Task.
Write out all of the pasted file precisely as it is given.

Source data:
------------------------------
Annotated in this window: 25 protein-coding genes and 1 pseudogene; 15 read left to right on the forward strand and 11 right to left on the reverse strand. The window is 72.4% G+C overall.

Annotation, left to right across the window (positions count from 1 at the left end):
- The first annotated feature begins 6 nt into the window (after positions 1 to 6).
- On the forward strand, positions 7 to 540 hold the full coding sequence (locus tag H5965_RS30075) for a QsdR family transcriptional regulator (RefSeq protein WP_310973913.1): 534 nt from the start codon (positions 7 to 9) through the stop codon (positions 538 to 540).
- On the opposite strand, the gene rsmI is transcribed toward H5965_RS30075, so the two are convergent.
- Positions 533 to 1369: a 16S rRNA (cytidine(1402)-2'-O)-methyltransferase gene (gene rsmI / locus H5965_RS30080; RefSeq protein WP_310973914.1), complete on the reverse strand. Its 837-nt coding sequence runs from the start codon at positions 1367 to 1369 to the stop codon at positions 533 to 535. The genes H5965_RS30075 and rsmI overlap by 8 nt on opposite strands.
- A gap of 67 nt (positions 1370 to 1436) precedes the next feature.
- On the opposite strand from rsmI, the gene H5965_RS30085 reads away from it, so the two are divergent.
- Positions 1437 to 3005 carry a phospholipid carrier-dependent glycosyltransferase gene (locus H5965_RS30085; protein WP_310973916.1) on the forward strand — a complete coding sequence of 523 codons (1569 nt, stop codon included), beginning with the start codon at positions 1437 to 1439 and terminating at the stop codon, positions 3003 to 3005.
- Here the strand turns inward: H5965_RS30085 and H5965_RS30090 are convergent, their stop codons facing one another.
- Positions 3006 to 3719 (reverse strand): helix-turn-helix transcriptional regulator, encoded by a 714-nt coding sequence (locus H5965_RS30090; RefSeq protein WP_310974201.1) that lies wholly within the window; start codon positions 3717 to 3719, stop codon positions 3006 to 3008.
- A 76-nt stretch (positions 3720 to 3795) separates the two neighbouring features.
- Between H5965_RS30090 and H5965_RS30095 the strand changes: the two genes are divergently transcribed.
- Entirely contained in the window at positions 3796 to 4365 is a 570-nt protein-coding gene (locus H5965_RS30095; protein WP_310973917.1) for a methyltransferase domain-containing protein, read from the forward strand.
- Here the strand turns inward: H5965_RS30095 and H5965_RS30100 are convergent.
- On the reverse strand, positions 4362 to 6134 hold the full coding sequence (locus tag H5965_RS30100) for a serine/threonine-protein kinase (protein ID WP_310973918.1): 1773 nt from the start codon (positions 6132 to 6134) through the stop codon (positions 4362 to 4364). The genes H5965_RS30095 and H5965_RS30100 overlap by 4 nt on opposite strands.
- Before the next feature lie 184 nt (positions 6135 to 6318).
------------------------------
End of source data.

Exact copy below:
Annotated in this window: 25 protein-coding genes and 1 pseudogene; 15 read left to right on the forward strand and 11 right to left on the reverse strand. The window is 72.4% G+C overall.

Annotation, left to right across the window (positions count from 1 at the left end):
- The first annotated feature begins 6 nt into the window (after positions 1 to 6).
- On the forward strand, positions 7 to 540 hold the full coding sequence (locus tag H5965_RS30075) for a QsdR family transcriptional regulator (RefSeq protein WP_310973913.1): 534 nt from the start codon (positions 7 to 9) through the stop codon (positions 538 to 540).
- On the opposite strand, the gene rsmI is transcribed toward H5965_RS30075, so the two are convergent.
- Positions 533 to 1369: a 16S rRNA (cytidine(1402)-2'-O)-methyltransferase gene (gene rsmI / locus H5965_RS30080; RefSeq protein WP_310973914.1), complete on the reverse strand. Its 837-nt coding sequence runs from the start codon at positions 1367 to 1369 to the stop codon at positions 533 to 535. The genes H5965_RS30075 and rsmI overlap by 8 nt on opposite strands.
- A gap of 67 nt (positions 1370 to 1436) precedes the next feature.
- On the opposite strand from rsmI, the gene H5965_RS30085 reads away from it, so the two are divergent.
- Positions 1437 to 3005 carry a phospholipid carrier-dependent glycosyltransferase gene (locus H5965_RS30085; protein WP_310973916.1) on the forward strand — a complete coding sequence of 523 codons (1569 nt, stop codon included), beginning with the start codon at positions 1437 to 1439 and terminating at the stop codon, positions 3003 to 3005.
- Here the strand turns inward: H5965_RS30085 and H5965_RS30090 are convergent, their stop codons facing one another.
- Positions 3006 to 3719 (reverse strand): helix-turn-helix transcriptional regulator, encoded by a 714-nt coding sequence (locus H5965_RS30090; RefSeq protein WP_310974201.1) that lies wholly within the window; start codon positions 3717 to 3719, stop codon positions 3006 to 3008.
- A 76-nt stretch (positions 3720 to 3795) separates the two neighbouring features.
- Between H5965_RS30090 and H5965_RS30095 the strand changes: the two genes are divergently transcribed.
- Entirely contained in the window at positions 3796 to 4365 is a 570-nt protein-coding gene (locus H5965_RS30095; protein WP_310973917.1) for a methyltransferase domain-containing protein, read from the forward strand.
- Here the strand turns inward: H5965_RS30095 and H5965_RS30100 are convergent.
- On the reverse strand, positions 4362 to 6134 hold the full coding sequence (locus tag H5965_RS30100) for a serine/threonine-protein kinase (protein ID WP_310973918.1): 1773 nt from the start codon (positions 6132 to 6134) through the stop codon (positions 4362 to 4364). The genes H5965_RS30095 and H5965_RS30100 overlap by 4 nt on opposite strands.
- Before the next feature lie 184 nt (positions 6135 to 6318).